Network infrastructure refers to resources that enable network connectivity, communication, operation, and management. Typically, it includes networking hardware, software, and services. If your network is not secure, it presents a significant vulnerability to various attacks such as denial-of-service, malware, spam, and unauthorized access.
Network security basics
- Malware protection: Install anti-virus and virus checker, intrusion detection systems, regular backups, and security patches.
- Passwords: Implement adequate password policies for physical and network access control, devices and removable media, as well as remote access. Adequate policies include frequent password changes (every 90 days), requiring letters, numbers, and symbols, and having a strict lockout policy.
- Monitoring and logging: Audit systems and review logs for unusual activity.
- Remote access: Permit only remote access connections to the company network through company-approved remote access technologies. Additionally, Two Factor Authentication is highly recommended.
- Mobile devices and removable media: Establish policy, training, and procedures for mobile devices, restrict the use of removable media, and apply encryption.
Open Systems Interconnection (OSI) model basics
The Open Systems Interconnection (OSI) model demonstrates how networks operate in terms of hardware and software. Each layer in the model performs different tasks for network communication and is useful to analyze security properties of protocols and devices. More importantly, this type of model helps build a multi-layered “defense-in-depth” to provide maximum network security.
Here are the different layers of this model and how it can best be implemented:
Physical layer: Defines physical and electrical characteristics of the network, such as cable types and signals used to transmit data.
- Devices: Repeater, hub, and network interface controller (NIC)
- Vulnerabilities: Loss of power, physical theft, damage, and modification of data and hardware
- Prevention controls: Employ video/audio surveillance, lock your perimeter, use biometric/PIN and password authentication systems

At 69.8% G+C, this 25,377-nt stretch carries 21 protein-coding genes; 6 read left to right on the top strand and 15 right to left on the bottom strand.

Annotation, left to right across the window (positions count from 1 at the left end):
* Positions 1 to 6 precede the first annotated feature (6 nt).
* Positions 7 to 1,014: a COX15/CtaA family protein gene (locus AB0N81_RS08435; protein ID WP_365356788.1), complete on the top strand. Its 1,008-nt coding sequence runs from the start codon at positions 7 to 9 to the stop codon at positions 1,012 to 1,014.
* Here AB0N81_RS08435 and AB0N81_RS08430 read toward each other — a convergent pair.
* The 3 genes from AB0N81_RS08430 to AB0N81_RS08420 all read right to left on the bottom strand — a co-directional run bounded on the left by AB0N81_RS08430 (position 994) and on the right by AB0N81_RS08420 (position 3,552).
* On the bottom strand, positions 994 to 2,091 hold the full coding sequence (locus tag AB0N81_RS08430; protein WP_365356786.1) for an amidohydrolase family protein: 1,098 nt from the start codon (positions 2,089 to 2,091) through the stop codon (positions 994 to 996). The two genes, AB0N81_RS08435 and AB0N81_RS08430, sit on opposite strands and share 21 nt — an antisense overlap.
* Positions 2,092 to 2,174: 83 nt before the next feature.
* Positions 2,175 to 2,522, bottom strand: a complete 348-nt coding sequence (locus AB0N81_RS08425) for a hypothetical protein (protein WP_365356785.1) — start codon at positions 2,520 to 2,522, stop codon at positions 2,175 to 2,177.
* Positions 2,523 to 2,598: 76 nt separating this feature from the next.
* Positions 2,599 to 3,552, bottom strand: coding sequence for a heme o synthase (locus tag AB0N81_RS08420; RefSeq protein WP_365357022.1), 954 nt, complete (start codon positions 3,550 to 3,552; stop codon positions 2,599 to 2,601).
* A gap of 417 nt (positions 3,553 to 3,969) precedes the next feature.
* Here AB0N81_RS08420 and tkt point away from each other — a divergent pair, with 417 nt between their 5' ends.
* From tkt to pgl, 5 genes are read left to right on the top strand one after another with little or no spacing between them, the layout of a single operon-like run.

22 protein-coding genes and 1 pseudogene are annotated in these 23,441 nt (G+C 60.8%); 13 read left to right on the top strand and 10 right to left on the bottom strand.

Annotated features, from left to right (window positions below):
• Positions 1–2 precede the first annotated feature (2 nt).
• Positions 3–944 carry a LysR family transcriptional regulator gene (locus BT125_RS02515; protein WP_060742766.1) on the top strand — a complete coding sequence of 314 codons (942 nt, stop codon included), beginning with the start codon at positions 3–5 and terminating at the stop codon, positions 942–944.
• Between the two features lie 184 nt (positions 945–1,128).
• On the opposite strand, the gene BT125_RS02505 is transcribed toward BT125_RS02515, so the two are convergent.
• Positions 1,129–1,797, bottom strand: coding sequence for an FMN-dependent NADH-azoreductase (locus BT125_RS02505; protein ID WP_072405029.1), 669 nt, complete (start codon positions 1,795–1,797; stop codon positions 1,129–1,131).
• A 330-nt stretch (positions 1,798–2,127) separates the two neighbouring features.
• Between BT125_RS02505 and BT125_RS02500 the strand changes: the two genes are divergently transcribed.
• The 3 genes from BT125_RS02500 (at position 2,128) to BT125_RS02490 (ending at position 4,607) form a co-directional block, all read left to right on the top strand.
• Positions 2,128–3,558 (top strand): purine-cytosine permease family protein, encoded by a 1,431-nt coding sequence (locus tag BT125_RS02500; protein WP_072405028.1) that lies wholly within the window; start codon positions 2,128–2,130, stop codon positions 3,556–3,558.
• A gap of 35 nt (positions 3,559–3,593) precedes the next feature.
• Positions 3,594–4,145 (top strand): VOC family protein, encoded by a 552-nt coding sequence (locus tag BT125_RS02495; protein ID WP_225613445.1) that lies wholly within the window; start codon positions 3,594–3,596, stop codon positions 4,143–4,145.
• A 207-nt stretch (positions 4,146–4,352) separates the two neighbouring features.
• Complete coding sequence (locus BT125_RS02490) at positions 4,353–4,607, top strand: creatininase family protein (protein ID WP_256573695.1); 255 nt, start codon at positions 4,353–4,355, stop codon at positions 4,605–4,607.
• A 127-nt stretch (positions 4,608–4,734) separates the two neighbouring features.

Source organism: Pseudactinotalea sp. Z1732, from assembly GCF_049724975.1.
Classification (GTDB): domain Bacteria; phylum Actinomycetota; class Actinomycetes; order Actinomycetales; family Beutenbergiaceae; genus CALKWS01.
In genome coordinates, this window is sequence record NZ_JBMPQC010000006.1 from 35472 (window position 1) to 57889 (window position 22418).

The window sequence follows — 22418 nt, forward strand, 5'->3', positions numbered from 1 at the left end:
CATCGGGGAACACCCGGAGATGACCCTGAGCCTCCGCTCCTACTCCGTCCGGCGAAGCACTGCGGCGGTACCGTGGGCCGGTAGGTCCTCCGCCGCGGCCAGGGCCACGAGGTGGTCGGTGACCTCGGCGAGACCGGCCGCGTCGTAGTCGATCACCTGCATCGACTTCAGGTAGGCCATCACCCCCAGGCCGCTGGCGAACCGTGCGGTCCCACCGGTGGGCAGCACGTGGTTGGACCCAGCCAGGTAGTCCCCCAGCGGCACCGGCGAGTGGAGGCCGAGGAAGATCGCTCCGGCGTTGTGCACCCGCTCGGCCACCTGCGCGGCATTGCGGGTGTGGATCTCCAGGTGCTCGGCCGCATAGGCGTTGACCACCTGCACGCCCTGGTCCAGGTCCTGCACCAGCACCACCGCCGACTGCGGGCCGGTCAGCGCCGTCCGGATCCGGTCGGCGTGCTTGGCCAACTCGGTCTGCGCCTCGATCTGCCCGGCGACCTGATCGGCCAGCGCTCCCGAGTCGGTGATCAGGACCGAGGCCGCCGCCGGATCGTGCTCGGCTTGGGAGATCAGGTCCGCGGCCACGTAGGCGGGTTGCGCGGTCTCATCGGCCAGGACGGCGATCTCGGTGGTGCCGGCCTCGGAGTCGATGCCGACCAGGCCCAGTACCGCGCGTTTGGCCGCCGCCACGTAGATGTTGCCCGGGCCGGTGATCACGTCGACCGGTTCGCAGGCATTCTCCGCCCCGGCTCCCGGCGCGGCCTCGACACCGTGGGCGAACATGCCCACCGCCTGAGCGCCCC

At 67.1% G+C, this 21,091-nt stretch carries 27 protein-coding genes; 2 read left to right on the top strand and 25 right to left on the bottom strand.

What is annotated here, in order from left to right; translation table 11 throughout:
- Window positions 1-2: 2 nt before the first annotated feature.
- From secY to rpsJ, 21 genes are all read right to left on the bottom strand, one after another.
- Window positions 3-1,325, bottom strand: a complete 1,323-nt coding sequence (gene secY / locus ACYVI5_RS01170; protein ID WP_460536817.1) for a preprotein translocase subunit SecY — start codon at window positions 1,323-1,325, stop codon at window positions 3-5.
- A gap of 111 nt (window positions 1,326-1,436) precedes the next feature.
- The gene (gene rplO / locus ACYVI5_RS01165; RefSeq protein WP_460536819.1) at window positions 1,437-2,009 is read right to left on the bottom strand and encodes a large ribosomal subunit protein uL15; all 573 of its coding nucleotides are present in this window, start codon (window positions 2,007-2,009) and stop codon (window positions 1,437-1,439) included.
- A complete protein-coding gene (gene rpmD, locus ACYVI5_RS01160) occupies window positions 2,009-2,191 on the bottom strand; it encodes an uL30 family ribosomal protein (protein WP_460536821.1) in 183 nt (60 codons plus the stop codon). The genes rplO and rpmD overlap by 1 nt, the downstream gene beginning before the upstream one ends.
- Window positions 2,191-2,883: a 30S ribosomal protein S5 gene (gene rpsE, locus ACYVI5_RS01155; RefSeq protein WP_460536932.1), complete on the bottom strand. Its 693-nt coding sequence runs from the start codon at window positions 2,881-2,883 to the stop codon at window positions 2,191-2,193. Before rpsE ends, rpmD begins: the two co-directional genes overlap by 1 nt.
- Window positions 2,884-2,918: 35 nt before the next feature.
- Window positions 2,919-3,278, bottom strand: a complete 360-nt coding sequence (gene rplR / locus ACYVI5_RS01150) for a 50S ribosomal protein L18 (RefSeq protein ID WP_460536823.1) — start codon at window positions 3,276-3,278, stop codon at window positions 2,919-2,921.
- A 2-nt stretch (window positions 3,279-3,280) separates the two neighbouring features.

Data link layer: Defines how shared communication channels can be accessed and data frames can be reliably transmitted.
- Devices: switches and bridges
- Vulnerabilities: Media Access Control (MAC) address spoofing and flooding, bypassing VLAN configurations, unauthorized access due to weak authentication, and encryption in the wireless environment
- Prevention controls: MAC address filtering, strong wireless security, physical separation of layers with firewalls and other IDS (Intrusion Detection Systems)
Network layer: Handles the task of routing network messages from one node to another and determines which path it needs to take to reach its destination.
- Devices: Router
- Vulnerabilities: Route and IP address spoofing
- Prevention controls: Anti-spoofing and filter policy, firewalls, broadcast monitoring
Transport layer: Ensures that packets are transported reliably and without errors.
- Vulnerabilities: Spoofing of transmission mechanisms, overloading of transport layer mechanisms, fingerprinting
- Prevention controls: Limit specific transmission protocols, implement stateful inspection on the firewall
Session layer: Establishes conversations (sessions) between networked devices.
- Vulnerabilities: weak authentication mechanisms, passing Personally Identifiable Information (PII) in clear text, spoofed session identification information, brute force attacks
- Prevention controls: encryption when passing personal information, adequate account policy with expiration and authorisation, limit failed timing and session attempts
Presentation layer: Responsible for how data is presented to applications.
- Vulnerabilities: Crashed applications, remote manipulation and execution, information leakage
- Prevention controls: Employ cryptography, input validation
Application layer: Deals with the techniques that applications use to communicate with the network.
- Vulnerabilities: Program flaws causing crashing and abnormal behavior, inadequate and complex security controls, application design flaws
- Prevention controls: Access control for applications should be detailed, flexible, and straightforward; review application code, implement firewall, and IDS to monitor applications